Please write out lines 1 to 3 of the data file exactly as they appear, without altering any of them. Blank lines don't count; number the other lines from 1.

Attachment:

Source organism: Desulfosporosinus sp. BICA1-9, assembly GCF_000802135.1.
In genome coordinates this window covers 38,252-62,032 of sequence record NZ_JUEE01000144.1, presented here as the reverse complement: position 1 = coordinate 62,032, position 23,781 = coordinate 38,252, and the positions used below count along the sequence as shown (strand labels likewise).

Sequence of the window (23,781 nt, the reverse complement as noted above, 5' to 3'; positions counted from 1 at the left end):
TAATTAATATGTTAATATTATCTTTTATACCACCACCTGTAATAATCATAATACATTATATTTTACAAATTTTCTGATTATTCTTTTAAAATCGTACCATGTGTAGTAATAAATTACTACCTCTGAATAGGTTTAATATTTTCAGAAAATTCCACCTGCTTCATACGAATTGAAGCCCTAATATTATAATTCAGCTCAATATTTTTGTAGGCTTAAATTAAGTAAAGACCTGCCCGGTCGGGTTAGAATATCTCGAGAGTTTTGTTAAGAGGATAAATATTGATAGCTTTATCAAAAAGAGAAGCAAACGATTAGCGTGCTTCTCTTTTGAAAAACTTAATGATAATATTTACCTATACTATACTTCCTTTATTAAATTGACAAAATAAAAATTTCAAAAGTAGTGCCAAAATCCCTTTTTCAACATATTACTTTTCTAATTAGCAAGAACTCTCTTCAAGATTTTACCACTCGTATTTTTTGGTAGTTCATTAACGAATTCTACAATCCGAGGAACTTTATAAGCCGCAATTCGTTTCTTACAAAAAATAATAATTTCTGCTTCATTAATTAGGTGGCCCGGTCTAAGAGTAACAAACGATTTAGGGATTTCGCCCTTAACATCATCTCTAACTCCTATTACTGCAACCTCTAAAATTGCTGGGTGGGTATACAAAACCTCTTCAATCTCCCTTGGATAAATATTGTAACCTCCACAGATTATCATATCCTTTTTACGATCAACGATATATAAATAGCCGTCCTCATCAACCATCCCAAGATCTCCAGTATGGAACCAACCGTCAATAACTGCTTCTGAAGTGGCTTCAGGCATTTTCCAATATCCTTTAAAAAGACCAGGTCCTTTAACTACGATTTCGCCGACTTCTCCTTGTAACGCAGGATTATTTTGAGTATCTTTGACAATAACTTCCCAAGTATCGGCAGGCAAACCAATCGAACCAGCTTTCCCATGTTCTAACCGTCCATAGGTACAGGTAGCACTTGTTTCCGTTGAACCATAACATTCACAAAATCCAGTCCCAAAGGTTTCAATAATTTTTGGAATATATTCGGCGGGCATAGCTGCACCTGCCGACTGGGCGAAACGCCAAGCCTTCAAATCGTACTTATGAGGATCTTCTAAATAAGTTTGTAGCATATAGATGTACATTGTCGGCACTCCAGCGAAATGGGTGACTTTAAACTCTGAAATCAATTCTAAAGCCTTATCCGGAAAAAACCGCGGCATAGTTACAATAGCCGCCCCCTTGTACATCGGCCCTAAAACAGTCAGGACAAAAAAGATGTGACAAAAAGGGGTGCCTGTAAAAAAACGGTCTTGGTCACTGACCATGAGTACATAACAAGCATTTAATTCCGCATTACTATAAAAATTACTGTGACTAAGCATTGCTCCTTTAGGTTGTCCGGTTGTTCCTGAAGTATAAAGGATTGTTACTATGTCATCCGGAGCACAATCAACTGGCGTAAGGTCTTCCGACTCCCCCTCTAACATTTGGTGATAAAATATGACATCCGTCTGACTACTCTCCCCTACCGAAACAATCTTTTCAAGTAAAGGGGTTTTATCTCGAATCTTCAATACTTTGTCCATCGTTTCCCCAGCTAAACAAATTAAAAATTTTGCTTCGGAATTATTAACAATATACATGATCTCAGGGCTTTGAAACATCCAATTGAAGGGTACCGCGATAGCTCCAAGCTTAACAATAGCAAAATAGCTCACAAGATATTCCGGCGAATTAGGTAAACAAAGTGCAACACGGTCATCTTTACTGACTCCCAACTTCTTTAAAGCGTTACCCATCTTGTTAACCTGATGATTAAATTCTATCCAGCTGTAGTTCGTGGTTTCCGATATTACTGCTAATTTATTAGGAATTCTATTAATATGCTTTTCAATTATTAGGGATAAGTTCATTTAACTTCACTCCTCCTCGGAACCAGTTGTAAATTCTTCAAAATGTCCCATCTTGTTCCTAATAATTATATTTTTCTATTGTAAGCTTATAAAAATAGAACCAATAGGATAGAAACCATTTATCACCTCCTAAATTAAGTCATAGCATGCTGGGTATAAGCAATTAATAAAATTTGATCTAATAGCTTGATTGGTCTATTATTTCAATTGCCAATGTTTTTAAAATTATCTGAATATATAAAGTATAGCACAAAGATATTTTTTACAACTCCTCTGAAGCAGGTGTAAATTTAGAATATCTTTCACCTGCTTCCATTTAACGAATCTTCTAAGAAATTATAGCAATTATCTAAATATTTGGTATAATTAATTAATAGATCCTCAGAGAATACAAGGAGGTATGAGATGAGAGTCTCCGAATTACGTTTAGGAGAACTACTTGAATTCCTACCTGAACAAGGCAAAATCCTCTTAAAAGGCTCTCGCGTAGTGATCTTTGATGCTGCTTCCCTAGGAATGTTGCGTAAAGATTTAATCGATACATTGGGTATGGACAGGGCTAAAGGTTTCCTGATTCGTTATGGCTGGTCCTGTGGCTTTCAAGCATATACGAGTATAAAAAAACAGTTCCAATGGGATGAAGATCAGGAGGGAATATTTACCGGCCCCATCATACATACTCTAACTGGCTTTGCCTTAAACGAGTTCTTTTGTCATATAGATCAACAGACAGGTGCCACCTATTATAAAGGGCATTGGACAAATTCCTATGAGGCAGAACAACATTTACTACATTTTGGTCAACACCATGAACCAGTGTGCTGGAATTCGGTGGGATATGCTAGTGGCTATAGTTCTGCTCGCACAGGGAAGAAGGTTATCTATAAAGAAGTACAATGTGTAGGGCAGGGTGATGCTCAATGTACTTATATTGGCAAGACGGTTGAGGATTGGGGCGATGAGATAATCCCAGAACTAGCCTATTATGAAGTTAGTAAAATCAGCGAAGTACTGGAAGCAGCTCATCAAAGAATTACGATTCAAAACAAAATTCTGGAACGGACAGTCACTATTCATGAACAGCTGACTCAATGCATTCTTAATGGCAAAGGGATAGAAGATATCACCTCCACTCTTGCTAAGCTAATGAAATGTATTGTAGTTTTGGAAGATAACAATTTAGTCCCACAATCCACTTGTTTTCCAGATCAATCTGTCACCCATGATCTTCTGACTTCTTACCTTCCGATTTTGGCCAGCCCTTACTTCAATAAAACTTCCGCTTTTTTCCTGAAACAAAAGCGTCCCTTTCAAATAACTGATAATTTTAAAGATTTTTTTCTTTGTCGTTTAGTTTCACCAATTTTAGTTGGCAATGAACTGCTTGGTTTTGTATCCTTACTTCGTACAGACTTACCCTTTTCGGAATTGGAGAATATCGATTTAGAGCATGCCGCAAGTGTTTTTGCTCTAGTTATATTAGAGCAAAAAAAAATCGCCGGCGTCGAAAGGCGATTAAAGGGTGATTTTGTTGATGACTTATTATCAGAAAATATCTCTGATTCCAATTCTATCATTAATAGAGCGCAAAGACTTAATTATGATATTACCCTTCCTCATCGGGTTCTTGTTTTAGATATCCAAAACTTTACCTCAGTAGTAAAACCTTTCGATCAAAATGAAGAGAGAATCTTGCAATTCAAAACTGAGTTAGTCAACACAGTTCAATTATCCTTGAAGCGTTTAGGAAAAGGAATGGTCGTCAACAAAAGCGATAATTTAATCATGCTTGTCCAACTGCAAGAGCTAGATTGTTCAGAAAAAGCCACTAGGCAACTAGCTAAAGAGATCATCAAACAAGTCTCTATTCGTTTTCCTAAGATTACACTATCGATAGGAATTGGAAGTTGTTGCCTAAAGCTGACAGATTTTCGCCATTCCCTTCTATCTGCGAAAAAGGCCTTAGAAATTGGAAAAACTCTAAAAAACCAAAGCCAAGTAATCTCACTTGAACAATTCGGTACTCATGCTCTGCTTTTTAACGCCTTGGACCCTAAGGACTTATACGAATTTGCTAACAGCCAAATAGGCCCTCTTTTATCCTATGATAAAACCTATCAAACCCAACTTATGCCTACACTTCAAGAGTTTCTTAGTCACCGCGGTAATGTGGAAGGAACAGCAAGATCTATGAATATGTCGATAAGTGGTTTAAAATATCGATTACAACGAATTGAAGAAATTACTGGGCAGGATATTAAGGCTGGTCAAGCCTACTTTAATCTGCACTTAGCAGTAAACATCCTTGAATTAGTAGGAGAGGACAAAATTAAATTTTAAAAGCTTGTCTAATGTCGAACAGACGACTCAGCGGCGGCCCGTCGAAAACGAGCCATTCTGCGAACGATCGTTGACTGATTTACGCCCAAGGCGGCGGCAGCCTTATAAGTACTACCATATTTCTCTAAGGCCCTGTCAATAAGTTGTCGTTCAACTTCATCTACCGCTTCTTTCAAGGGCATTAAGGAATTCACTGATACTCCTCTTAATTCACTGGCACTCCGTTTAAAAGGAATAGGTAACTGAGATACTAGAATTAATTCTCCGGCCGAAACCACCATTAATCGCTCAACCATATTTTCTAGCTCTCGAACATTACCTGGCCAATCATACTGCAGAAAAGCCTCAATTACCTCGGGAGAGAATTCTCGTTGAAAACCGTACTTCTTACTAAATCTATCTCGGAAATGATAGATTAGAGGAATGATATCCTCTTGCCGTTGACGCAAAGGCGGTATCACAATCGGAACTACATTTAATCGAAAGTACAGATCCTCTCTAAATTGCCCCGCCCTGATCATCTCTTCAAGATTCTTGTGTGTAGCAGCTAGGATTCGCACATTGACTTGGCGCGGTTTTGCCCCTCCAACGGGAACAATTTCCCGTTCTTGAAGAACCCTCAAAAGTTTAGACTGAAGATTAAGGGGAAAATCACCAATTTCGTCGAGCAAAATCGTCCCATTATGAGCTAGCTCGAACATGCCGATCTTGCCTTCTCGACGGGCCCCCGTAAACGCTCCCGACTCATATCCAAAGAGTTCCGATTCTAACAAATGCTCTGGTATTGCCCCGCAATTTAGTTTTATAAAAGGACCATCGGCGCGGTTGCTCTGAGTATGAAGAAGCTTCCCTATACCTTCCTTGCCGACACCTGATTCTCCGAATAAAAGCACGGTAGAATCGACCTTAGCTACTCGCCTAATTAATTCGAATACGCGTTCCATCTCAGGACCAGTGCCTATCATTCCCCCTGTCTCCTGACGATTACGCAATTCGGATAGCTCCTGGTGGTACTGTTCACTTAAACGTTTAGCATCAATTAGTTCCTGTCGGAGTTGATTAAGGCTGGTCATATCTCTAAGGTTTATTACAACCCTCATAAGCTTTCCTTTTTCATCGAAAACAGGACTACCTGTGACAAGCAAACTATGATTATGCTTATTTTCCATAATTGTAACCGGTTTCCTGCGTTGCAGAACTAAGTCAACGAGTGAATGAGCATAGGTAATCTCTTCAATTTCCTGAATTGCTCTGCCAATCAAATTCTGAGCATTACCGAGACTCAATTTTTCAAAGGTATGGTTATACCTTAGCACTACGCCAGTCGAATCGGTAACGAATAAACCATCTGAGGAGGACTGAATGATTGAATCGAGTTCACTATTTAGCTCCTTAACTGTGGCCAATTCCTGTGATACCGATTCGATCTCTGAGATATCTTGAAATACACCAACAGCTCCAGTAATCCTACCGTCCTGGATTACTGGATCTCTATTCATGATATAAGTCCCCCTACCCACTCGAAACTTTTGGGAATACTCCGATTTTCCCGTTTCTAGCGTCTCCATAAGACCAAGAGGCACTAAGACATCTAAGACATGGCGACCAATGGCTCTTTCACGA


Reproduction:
Source organism: Desulfosporosinus sp. BICA1-9, assembly GCF_000802135.1.
In genome coordinates this window covers 38,252-62,032 of sequence record NZ_JUEE01000144.1, presented here as the reverse complement: position 1 = coordinate 62,032, position 23,781 = coordinate 38,252, and the positions used below count along the sequence as shown (strand labels likewise).

Sequence of the window (23,781 nt, the reverse complement as noted above, 5' to 3'; positions counted from 1 at the left end):